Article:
Eye University: What’s the difference between progressives, bifocals, and trifocals?

With an aging population multifocal lenses like bifocals are becoming part of the norm in America. U.S. Census Bureau data says over 135 million Americans are age 40 and older were in 2008.  The median age reached 36.8 in 2008, up 1.5 years since 2000. This growing number of older citizens is generating a huge demand for eye wear, contact lenses and surgery due to Presbyopia.

Presbyopia is a condition where the lens of the eye loses its flexibility and elasticity, affecting the eye’s refractive ability.

Presbyopia is usually first noticed in difficulty reading close-up. The condition normally affects a person’s vision when they are in their late 30′s to early 40′s. Presbyopia affects everyone. Currently, there is no known prevention for this condition. The most popular treatments are multifocal lenses.

Leading vision website AllAboutVision.com says multifocal lenses  compensate for presbyopia, in rare cases “bifocals are prescribed for children and young adults who have eye teaming or focusing problems that cause eye strain when reading.” Multifocal lenses are also known as progressives, bifocals, and trifocals.

Multifocal lenses have two or more optical lens powers in one lens. A typical lens has one optical power. The most common multifocal lenses are bifocals.

“Lined bifocals have two viewing areas, one for distance viewing and the other for near,” says Rochester Optical’s Lens Specialist William Fruit. 

Each viewing area is separated by a highly visible line across the lens. Trifocals or lenses with three powers offer patients three different viewing areas for distance, intermediate and near vision. Trifocals are also separated by highly visible lines.

“A bifocal wearer’s reading distance is about 16 inches or across the room and down the hall. There is no in between,” says Fruit.

Bifocals and Trifocals cause what is known as an “image jump” when the eye abruptly crosses the boundary between near and distance viewing areas or between near, intermediate and distance viewing areas.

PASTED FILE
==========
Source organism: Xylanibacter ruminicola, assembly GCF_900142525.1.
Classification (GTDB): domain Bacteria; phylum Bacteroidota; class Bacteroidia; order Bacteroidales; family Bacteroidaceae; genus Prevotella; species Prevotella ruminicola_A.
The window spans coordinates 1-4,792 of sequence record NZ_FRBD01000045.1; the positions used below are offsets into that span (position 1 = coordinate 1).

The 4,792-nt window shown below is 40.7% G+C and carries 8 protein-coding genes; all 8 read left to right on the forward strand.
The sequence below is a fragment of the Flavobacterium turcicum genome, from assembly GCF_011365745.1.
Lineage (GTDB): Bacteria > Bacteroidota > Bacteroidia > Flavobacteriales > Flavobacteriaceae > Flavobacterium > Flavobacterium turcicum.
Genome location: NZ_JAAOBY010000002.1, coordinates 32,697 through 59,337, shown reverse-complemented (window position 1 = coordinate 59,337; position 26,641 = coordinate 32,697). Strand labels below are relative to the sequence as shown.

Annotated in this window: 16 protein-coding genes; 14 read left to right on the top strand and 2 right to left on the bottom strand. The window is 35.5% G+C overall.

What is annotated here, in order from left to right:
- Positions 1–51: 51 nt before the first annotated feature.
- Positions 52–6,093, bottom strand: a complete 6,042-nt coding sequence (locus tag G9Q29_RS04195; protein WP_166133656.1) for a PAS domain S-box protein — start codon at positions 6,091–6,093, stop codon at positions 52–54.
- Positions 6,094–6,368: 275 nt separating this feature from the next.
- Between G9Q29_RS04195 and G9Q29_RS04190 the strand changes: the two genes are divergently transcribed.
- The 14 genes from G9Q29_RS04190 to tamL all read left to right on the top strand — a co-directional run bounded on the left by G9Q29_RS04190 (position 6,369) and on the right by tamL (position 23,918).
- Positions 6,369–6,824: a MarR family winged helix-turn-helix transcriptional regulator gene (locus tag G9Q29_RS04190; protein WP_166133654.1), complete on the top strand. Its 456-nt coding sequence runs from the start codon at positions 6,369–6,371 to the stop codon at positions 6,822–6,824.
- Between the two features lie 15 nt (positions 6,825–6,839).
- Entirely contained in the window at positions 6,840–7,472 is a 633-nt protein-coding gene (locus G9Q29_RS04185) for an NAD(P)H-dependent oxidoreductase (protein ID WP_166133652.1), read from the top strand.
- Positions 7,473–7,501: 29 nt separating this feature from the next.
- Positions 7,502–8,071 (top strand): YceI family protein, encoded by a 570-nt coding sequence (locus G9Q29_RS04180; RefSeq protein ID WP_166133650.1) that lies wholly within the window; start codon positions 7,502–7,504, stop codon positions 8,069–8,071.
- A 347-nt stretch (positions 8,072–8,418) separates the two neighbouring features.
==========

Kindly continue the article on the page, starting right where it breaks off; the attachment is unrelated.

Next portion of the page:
Progressive lenses are multifocal lenses with a twist. Progressive lenses do not have a line and have many optical lens powers. These lenses progress from a far viewing area into a near viewing area eliminating any image jump.

“No matter how far away, reading distance, computer distance, across the room or down the hallway, there’s an area where you can look through a lens where it can be clear,” says Fruit.

Progressive lenses can be customized for a patient’s vision needs including computer lenses. Computer lenses or occupational lenses fight fatigue and other vision problems such as Computer Vision Syndrome.

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Rochester Optical
Our personalized eye care helps individuals see well, stay healthy and maximize their vision potential. That vision drives everything we do. Thats why we want to equip you with all the information that you need to know, in way that you will understand, so that you and your family can have quality and lasting eyesight for a lifetime.

1 Comment

  1. Sam -at bifocal sunglasses -  May 28, 2013 - 4:41 am

    My wife is a scientist working at Giessen, Germany. Her long work hour in front of her computer made her eyes damaged. The dryness in winter time add the bad effect into cvs. Progressive cvs glasses makes her much better.

    Reply

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